Don’t Tread on Me Flag – Origins and Significance
Gadsden Flag, 1775
(From Charleston Museum) So-called for its designer, Charleston’s own Christopher Gadsden (1724-1805), presented this pattern in 1775 first to Commodore Esek Hopkins, commander of the brand new United States Navy established by General George Washington. Later, Gadsden presented a second flag of the same design to South Carolina’s state Congress upon their February 1776 convening in Charleston.
Although there is debate as to whether the depicted rattlesnake is that of an Eastern Diamondback or Canebrake, the image was first used satirically by Benjamin Franklin in the 1750s, but over the next several decades, came into its own as an American icon similar to the Bald Eagle. Like the burgeoning nation itself, Franklin wrote, the rattler “never begins an attack, nor, when once engaged, ever surrenders: She is therefore and emblem of magnanimity and true courage.”
As for the underlying slogan, “Don’t Tread On Me,” this passage utilized by Gadsden reflects the rattlesnake’s general demeanor: a fairly docile animal until threatened or provoked, a behavior that easily mimics those of liberty-minded Americans of the day. As the rattler on Gadsden’s flag appears bearing fangs, coiled, and ready to strike, for an enemy to disrespect these obvious warnings and subsequently step (or “tread”) upon it would be a dangerous decision, to say the least.
From John Jay to Alexander McDougall, 23 March 1776
To Alexander McDougall
Philadelphia March 23, 1776
When the Clerk of the Congress gave me the printed Papers which I enclosed you, he told me they contained the Navy Establishment. Whatever Deficiencies there may be in them as to that Matter will I hope be supplied by the Extract now enclosed.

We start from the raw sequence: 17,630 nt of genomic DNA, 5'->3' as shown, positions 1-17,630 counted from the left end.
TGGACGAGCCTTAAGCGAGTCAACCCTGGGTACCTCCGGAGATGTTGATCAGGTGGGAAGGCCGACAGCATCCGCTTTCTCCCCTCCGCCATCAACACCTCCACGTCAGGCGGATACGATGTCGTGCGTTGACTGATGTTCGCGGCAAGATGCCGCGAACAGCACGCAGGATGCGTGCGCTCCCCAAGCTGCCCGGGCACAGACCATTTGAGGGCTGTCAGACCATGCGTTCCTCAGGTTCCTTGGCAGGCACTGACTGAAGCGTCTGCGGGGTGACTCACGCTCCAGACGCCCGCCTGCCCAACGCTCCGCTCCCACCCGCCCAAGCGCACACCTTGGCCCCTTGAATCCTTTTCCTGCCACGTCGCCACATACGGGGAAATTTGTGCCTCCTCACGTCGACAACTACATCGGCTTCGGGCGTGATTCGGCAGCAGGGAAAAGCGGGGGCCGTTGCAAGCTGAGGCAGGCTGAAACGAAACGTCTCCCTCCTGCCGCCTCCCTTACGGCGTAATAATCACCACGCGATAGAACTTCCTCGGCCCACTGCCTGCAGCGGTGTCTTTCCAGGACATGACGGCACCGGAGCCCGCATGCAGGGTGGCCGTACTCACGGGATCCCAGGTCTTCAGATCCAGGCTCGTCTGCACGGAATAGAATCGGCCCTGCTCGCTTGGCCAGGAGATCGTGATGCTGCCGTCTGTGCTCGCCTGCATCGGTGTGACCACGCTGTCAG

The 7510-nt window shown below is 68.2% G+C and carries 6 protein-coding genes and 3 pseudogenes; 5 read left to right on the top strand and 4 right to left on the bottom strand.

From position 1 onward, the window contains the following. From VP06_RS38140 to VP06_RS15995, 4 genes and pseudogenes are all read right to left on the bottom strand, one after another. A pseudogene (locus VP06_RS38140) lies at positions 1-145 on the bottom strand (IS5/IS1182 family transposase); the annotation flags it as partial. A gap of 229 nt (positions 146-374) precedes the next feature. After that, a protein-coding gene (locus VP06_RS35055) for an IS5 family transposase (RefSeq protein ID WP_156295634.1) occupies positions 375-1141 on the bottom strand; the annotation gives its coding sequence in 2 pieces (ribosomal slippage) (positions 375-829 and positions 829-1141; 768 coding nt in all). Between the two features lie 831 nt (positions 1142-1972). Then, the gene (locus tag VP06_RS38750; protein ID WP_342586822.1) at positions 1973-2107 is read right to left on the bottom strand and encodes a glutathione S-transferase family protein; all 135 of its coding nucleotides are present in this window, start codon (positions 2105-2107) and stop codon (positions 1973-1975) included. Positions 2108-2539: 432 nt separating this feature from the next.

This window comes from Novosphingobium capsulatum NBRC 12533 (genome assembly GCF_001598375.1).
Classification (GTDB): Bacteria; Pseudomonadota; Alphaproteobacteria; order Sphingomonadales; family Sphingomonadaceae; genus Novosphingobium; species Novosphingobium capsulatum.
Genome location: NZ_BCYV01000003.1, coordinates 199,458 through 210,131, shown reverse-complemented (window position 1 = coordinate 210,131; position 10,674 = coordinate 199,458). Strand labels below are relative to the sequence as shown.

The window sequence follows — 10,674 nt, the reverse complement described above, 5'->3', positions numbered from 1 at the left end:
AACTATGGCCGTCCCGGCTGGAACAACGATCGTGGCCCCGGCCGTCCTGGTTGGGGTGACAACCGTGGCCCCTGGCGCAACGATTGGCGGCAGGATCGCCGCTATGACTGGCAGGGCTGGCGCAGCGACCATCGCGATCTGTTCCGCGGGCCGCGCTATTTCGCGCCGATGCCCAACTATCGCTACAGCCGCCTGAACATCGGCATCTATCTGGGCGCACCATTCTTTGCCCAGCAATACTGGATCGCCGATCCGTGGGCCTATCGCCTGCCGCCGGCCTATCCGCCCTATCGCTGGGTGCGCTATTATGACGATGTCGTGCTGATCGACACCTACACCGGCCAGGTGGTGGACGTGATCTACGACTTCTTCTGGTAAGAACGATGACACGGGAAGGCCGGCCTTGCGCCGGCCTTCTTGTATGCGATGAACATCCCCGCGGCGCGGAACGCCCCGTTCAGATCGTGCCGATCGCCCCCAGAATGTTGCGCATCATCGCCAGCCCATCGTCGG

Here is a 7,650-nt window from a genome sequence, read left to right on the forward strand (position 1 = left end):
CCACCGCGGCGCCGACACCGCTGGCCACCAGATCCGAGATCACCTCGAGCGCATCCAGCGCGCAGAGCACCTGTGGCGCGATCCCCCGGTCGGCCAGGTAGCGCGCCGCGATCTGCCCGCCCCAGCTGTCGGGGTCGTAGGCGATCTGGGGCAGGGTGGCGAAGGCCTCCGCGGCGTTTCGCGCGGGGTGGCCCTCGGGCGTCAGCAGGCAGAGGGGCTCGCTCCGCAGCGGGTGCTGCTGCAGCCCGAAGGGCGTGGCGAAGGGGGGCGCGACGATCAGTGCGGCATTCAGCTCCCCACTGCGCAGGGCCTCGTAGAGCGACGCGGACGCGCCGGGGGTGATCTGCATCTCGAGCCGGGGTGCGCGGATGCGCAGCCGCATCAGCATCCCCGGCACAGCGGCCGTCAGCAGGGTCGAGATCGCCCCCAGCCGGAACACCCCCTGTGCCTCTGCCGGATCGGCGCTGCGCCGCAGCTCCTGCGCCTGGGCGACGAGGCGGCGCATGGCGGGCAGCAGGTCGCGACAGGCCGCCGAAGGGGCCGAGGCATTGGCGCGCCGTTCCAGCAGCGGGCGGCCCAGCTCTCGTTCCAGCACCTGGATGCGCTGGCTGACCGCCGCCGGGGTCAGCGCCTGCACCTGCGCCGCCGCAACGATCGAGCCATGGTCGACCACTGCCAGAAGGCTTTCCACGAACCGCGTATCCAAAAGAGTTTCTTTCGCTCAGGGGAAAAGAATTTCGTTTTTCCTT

As to continental Colors, the Congress have made no order as yet respecting them, and I believe the Captains of their armed Vessels have in that particular been directed by their own Fancies and Inclinations. I remember to have seen a Flag designed for one of them on which was extremely well painted a Rattle Snake rearing his Crest and shaking his Rattles, with this Motto “Dont tread on me” But whether this Device was generally adopted by the Fleet, I am not able to say—I rather think it was not.1
The Inlet you allude to certainly deserves Attention, and the Hints you gave me respecting it have not been forgotten—Something of that Kind is now under Consideration. A Distinction however will always be made between continental & provincial objects, and how far this may affect that Matter is ^as yet^ uncertain2
I am by no means without my Apprehensions of Danger from that Licentiousness which in your Situation is not uncommon Nothing will contribute more to its Suppression than a vigourous Exertion of the Powers vested in your Convention & Committee of Safety, at least till more regular Forms can be introduced. The Tenderness shewn to some wild People on Account of their supposed Attachment to the Cause has been of Disservice. Their eccentric Behaviour has by passing unreproved gained Countenance, , Start deletion, and, End, lessened your Authority and diminished that Dignity so essential to give weight and Respect your ordinances—Some of your own People are daily (if not employed) yet, instigated to calumniate and abuse the whole Province and misrepresent all their actions and Intentions. One, in particular, has had the Impudence to intimate to certain Persons that your Regiment’s last Campaign were not half full and that Van Schaacks Regmt.4 had more officers than Privates—others insinuate5 that you have all along supplied the Men of War with whatever they pleased to have, and thro’ them, our Enemies at Boston. By Tales like these they pay their Court to People who have more ostensible Consequence than real Honesty, and more Cunning than Wisdom.